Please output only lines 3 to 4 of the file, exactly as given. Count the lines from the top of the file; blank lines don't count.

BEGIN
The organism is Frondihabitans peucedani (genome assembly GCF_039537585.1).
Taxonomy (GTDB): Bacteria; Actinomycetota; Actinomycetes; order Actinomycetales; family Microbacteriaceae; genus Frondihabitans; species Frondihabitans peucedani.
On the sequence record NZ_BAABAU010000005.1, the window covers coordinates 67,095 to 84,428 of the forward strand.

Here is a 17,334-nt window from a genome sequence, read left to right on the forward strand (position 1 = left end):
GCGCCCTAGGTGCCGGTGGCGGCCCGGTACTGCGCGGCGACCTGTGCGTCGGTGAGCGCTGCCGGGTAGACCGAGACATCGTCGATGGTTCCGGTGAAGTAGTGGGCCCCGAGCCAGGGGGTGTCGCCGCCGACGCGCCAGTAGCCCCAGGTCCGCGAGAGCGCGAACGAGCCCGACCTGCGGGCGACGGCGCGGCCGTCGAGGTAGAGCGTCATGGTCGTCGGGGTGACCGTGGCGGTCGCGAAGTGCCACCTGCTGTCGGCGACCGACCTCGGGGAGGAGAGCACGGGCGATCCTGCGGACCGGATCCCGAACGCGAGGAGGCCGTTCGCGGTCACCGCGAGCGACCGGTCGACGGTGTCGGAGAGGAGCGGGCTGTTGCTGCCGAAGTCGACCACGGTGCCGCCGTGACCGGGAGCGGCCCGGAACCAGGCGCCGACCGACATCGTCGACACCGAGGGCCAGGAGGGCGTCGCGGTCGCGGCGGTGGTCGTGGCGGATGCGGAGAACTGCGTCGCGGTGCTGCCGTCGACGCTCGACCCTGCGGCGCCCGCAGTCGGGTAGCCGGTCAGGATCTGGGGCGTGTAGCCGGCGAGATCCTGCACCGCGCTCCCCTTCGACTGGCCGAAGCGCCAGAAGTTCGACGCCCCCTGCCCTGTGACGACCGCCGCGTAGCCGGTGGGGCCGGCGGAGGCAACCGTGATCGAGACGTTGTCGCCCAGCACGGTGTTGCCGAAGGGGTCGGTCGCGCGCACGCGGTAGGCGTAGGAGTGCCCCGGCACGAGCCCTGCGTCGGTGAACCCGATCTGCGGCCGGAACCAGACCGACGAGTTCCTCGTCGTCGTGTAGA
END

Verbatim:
On the sequence record NZ_BAABAU010000005.1, the window covers coordinates 67,095 to 84,428 of the forward strand.

Here is a 17,334-nt window from a genome sequence, read left to right on the forward strand (position 1 = left end):